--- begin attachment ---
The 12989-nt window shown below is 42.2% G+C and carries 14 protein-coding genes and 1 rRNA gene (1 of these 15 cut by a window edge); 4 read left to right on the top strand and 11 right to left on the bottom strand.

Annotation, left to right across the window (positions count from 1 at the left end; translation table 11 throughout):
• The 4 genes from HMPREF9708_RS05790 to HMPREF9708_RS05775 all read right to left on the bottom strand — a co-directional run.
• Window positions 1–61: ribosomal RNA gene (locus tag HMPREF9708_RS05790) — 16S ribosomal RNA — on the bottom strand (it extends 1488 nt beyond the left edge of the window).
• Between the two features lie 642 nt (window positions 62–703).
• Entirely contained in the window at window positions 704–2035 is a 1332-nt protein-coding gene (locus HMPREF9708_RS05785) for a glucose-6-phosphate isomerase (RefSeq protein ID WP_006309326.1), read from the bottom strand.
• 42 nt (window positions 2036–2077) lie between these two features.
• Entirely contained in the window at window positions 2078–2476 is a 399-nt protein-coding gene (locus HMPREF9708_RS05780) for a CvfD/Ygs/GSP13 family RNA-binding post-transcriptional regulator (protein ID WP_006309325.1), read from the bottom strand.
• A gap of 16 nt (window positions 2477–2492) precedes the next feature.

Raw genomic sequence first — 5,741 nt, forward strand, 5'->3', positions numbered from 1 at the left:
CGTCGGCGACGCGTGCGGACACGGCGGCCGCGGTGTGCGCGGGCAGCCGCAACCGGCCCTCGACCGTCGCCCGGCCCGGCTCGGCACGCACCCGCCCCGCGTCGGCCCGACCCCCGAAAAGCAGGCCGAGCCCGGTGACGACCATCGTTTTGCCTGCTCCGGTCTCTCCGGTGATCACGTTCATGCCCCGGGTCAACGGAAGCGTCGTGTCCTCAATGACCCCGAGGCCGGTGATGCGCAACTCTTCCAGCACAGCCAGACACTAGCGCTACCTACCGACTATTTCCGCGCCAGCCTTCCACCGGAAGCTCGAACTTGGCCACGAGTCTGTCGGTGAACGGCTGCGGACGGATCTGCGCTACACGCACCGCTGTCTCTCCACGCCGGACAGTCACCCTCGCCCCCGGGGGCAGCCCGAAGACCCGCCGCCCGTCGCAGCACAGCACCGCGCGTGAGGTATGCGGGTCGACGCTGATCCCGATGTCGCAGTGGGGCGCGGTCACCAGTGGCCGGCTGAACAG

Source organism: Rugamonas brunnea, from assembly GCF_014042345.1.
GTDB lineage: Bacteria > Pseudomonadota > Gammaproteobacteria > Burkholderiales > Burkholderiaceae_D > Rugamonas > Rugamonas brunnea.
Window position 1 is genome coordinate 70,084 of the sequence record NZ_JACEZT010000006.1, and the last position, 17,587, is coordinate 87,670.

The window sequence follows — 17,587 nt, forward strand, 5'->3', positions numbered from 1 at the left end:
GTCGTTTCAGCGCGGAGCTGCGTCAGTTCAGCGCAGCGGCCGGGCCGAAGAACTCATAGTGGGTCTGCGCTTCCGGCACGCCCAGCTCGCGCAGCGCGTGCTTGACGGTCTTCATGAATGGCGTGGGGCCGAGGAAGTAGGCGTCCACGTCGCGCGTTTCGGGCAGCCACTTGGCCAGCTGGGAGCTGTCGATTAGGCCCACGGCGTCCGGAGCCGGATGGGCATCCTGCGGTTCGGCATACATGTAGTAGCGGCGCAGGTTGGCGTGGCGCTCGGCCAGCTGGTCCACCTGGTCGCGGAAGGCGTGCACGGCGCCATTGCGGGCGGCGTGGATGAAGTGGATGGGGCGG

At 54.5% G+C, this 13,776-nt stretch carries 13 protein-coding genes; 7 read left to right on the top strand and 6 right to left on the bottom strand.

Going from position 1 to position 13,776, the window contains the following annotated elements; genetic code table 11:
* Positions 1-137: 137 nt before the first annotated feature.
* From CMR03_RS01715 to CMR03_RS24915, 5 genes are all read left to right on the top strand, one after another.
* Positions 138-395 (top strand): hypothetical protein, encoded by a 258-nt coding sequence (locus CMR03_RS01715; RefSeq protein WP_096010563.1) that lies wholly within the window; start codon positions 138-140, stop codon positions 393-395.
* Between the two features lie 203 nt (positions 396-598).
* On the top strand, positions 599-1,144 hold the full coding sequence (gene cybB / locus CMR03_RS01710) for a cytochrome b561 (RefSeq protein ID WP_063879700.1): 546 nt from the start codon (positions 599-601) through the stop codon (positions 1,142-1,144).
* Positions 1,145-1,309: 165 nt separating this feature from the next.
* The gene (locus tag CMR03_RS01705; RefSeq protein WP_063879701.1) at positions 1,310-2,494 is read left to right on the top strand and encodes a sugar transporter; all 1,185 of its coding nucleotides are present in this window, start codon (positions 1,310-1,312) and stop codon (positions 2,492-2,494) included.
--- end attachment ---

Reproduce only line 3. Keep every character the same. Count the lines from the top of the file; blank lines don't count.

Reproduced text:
• The 4 genes from HMPREF9708_RS05790 to HMPREF9708_RS05775 all read right to left on the bottom strand — a co-directional run.